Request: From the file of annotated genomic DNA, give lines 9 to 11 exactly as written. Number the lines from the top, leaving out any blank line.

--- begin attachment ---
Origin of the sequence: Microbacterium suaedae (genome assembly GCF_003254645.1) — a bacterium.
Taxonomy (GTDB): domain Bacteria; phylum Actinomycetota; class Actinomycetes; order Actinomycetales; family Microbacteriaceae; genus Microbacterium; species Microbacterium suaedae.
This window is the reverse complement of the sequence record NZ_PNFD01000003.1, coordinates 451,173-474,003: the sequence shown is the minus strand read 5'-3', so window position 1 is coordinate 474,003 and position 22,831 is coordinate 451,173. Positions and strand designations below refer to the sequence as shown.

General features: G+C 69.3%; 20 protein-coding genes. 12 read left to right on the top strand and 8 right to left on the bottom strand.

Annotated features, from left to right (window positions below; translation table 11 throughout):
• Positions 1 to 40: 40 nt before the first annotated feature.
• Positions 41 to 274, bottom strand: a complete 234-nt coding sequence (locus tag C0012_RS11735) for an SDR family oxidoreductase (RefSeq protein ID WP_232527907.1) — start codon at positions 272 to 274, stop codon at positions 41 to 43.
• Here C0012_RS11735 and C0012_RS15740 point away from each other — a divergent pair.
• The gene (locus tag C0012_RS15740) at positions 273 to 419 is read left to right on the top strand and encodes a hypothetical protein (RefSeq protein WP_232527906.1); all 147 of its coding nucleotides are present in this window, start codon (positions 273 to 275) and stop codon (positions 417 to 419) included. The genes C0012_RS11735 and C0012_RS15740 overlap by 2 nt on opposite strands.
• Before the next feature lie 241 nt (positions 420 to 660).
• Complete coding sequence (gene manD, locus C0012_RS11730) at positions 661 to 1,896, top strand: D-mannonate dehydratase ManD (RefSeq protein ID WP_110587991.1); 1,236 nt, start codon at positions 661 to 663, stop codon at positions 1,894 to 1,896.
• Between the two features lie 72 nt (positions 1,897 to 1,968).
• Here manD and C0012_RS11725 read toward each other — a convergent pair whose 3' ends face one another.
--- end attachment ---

• The gene (locus tag C0012_RS15740) at positions 273 to 419 is read left to right on the top strand and encodes a hypothetical protein (RefSeq protein WP_232527906.1); all 147 of its coding nucleotides are present in this window, start codon (positions 273 to 275) and stop codon (positions 417 to 419) included. The genes C0012_RS11735 and C0012_RS15740 overlap by 2 nt on opposite strands.
• Before the next feature lie 241 nt (positions 420 to 660).
• Complete coding sequence (gene manD, locus C0012_RS11730) at positions 661 to 1,896, top strand: D-mannonate dehydratase ManD (RefSeq protein ID WP_110587991.1); 1,236 nt, start codon at positions 661 to 663, stop codon at positions 1,894 to 1,896.